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Random thoughts about sound and vision.

House Of Light And Shadows

There's something to watching a film at the cinema that you just can't recreate at home.

It's not been easy for picture houses over the years. TV in the '50s, home video in the '80s - both were expected to be the death knell of your local neighbourhood movie theatre. Except it didn't happen. Even at the height of the video boom, people just seemed to like going out to see a film. Thrillers, comedies, horror - the movie experience is just that much better when you're sharing it with others.

Although cinema-going continued, the destinations themselves changed. The magnificent theatres of the past have largely been replaced with sterile, corporate multiplexes...the huge auditoriums of the past sliced and diced into smaller units. The argument is that this gives us more choice. The reality is that instead of a greater variety of films, the latest blockbuster gets spread over more screens. The only increase in choice is in the number of start times.

Fortunately, some of those classic picture palaces remain. On a recent trip to New York, I took the opportunity to revisit what's undoubtedly my favourite cinema - the Ziegfeld Theatre at 141 West 54th Street.

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The Ziegfeld - or, more accurately, the second Ziegfeld theatre - opened back in 1969. It's a sublime reminder of those halcyon days when the cinema itself was as much a part of the experience as the film. Not that you can tell from the outside. The exterior is nothing special to look at - plain brickwork, the name emblazoned on the side, a marquee up front, promoting what's on. Once you're through the doors and up the stairs, however, it's a very different story.

It's a single-screen theatre - increasingly rare these days - which seats over 1,100. As a comparison, your local multi-screen cinema will seat between 200-300. Ablaze in red and gold, the Ziegfeld is beautifully furnished and - importantly - extremely comfortable. As you settle down with your drink and popcorn, you can't help but be awed by the vast silver screen rising up before you. It's an impressive 52 feet high, the largest cinema screen in New York.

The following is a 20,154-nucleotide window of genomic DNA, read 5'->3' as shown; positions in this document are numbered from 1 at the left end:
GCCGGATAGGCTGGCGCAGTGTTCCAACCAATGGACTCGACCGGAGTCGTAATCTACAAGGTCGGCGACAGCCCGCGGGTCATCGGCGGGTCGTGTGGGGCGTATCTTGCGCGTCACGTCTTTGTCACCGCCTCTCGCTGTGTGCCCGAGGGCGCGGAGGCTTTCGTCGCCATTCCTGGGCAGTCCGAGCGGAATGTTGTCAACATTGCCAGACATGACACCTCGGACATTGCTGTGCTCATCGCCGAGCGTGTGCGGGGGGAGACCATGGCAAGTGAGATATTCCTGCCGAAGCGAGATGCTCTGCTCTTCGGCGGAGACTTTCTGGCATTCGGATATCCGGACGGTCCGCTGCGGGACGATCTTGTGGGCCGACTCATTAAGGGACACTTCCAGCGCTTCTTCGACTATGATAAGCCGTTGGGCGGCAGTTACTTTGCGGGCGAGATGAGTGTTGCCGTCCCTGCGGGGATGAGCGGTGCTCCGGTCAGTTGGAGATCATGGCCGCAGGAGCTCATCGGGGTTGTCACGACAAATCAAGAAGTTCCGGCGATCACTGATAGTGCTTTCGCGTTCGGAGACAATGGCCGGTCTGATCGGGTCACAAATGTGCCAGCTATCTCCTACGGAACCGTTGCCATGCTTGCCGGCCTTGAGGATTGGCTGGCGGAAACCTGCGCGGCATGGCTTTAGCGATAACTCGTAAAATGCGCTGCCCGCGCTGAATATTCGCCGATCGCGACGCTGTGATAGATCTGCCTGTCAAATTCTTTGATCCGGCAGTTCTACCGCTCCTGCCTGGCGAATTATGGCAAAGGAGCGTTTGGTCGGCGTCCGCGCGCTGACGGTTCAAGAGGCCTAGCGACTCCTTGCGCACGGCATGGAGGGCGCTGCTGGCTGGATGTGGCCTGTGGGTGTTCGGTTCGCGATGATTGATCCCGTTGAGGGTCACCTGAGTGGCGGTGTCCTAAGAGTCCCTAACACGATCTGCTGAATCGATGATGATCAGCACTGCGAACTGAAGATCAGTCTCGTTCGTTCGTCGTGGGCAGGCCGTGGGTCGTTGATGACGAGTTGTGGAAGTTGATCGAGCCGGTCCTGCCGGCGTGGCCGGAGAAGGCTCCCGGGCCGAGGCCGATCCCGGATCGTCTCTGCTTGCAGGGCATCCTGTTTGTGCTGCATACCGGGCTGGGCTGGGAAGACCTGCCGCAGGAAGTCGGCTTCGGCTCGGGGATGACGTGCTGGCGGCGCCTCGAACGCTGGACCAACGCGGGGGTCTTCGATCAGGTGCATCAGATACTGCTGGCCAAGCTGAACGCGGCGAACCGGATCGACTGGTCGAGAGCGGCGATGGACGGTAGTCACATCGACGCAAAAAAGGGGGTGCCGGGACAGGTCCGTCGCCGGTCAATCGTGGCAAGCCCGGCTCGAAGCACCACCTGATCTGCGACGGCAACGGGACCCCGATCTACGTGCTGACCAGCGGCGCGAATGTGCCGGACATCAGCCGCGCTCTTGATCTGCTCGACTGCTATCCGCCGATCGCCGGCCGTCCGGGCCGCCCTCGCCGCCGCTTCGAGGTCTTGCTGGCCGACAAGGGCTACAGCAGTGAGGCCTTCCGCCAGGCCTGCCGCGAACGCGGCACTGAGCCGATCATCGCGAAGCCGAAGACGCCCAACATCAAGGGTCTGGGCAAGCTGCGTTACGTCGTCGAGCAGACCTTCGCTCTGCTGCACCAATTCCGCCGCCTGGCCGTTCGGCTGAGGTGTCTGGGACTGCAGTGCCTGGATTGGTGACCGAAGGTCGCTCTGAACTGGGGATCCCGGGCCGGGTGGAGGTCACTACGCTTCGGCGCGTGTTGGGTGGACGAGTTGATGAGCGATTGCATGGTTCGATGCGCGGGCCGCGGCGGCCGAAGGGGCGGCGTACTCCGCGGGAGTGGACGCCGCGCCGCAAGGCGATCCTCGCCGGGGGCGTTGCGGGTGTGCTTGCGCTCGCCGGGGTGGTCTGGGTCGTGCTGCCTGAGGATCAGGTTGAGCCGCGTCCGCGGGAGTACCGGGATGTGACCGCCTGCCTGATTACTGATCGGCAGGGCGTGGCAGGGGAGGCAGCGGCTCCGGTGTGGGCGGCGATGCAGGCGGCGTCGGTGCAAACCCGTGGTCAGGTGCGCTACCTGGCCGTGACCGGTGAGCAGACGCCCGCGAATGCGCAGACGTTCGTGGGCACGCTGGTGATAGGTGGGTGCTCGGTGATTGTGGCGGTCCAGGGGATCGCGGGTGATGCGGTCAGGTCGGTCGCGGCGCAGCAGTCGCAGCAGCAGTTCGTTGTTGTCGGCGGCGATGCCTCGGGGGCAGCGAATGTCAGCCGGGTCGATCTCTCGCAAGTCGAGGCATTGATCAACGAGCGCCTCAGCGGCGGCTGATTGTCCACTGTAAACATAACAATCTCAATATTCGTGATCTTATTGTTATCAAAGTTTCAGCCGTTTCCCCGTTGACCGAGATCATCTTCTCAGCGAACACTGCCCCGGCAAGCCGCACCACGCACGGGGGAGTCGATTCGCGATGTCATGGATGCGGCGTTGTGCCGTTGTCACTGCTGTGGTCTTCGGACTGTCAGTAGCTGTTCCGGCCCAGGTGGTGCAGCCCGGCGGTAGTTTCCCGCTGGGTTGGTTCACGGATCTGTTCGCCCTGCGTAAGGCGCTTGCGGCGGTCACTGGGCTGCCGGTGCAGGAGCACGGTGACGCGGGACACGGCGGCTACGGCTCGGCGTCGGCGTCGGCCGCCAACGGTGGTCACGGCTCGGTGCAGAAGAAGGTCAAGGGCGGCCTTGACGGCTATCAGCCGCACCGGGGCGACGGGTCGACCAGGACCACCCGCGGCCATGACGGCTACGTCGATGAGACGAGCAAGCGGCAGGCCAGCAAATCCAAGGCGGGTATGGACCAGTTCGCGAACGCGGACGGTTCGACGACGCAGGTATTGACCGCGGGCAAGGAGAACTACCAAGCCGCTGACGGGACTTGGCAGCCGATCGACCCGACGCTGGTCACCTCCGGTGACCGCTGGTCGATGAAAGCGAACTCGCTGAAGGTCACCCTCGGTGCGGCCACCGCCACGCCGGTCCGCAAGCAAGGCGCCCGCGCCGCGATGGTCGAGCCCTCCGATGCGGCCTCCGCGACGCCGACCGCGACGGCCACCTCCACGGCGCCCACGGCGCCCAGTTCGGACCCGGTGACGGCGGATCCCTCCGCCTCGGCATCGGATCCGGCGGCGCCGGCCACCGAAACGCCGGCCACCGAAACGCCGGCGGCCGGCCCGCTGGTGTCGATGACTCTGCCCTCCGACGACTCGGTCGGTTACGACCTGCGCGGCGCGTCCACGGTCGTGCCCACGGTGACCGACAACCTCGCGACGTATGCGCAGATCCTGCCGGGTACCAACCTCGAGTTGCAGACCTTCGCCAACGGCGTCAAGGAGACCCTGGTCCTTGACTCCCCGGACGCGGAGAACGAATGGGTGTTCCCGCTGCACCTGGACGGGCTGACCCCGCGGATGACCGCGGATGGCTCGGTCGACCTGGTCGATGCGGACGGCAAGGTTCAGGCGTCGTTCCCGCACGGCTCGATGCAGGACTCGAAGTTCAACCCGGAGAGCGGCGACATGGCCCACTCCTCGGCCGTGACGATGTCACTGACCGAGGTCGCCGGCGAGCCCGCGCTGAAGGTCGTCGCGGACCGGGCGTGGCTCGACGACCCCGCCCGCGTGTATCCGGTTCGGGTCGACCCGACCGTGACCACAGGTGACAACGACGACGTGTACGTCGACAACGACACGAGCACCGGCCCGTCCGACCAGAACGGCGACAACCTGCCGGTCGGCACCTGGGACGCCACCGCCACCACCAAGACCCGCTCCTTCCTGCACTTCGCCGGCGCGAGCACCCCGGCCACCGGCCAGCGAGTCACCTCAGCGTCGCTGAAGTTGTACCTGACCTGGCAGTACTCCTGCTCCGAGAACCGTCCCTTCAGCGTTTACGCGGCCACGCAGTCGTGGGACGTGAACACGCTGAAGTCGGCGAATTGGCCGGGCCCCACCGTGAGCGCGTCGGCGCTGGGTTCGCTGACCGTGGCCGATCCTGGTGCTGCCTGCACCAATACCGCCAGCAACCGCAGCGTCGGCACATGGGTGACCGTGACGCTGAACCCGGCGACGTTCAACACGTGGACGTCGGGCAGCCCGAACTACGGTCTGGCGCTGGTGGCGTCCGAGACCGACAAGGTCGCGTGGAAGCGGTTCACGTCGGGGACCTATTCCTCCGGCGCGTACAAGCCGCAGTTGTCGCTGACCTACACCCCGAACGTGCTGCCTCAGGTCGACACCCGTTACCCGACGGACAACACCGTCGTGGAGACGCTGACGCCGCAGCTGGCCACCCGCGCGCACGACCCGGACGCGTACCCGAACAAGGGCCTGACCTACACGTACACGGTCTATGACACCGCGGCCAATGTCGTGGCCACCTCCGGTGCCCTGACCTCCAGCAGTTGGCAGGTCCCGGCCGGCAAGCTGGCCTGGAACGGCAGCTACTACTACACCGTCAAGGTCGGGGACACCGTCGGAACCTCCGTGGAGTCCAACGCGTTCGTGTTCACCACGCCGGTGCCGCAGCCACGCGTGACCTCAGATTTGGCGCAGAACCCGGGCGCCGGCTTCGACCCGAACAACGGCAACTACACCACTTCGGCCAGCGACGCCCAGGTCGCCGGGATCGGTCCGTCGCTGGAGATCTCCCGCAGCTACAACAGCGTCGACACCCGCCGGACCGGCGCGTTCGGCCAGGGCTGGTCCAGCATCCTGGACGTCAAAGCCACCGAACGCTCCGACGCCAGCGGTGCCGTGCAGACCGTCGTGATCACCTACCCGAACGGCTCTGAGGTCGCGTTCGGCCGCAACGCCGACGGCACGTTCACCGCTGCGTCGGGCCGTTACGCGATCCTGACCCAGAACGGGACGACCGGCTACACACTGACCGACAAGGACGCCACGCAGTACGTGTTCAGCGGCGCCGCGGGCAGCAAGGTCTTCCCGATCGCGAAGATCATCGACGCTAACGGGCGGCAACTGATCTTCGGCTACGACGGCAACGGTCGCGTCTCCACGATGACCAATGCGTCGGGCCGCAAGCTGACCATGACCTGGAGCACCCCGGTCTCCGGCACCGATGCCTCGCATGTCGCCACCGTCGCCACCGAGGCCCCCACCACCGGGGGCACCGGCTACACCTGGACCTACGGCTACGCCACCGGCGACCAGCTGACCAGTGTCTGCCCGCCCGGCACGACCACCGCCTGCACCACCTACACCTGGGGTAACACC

Since my first visit there in 1993 to see GROUNDHOG DAY, I've never had a bad experience at the Ziegfeld. The film itself may disappoint on occasion - RIGHTEOUS KILL, a feeble serial killer movie, was a dismal waste of Pacino and De Niro. But what is never less than immaculate is the Ziegfeld's presentation itself - pin-sharp projection, married to crystal-clear sound. The acoustics in the large auditorium are exceptional. I had the chance to see LES MISERABLES there back in December and the theatre did full justice to the powerful soundtrack, with not a muffled lyric throughout.    

From time to time, there's been the odd story in the press that the theatre is going to close. Fortunately, none of these have come to pass.  

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Indeed, the Ziegfeld is regularly used for movie premieres and special events. This month, an anniversary screening of CABARET was held, with stars Liza Minnelli, Joel Grey and Michael York in attendance; way back in 1972, the Ziegfeld had the exclusive on showing the film in the city. In the lobby, there are framed photographs and programmes of the many events held there.

If you're ever in New York, I do recommend a trip to the Ziegfeld. It's a timeless reminder of what going to the movies is all about.

(Many thanks to cinematreasures.org)